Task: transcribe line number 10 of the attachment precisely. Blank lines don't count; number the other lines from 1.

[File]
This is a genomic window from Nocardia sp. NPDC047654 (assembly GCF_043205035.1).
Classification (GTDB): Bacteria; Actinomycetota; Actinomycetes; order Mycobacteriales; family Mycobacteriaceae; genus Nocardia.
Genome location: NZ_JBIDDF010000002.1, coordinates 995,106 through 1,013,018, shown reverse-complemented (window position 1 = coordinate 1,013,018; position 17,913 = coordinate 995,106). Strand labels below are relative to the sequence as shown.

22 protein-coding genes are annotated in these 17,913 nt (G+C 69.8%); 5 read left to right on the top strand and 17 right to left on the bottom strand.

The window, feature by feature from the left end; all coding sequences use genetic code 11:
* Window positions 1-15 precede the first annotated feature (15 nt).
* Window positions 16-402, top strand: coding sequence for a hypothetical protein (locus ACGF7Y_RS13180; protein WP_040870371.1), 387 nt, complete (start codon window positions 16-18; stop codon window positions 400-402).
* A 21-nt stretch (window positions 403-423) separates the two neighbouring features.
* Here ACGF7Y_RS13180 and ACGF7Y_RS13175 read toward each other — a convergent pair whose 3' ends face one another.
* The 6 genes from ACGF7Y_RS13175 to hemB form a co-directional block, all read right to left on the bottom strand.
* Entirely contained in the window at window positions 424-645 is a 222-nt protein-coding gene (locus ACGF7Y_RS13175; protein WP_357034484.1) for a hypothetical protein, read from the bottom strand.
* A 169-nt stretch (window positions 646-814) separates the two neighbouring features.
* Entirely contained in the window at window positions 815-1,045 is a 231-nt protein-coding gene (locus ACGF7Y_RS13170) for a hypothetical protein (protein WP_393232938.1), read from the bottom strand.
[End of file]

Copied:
* The 6 genes from ACGF7Y_RS13175 to hemB form a co-directional block, all read right to left on the bottom strand.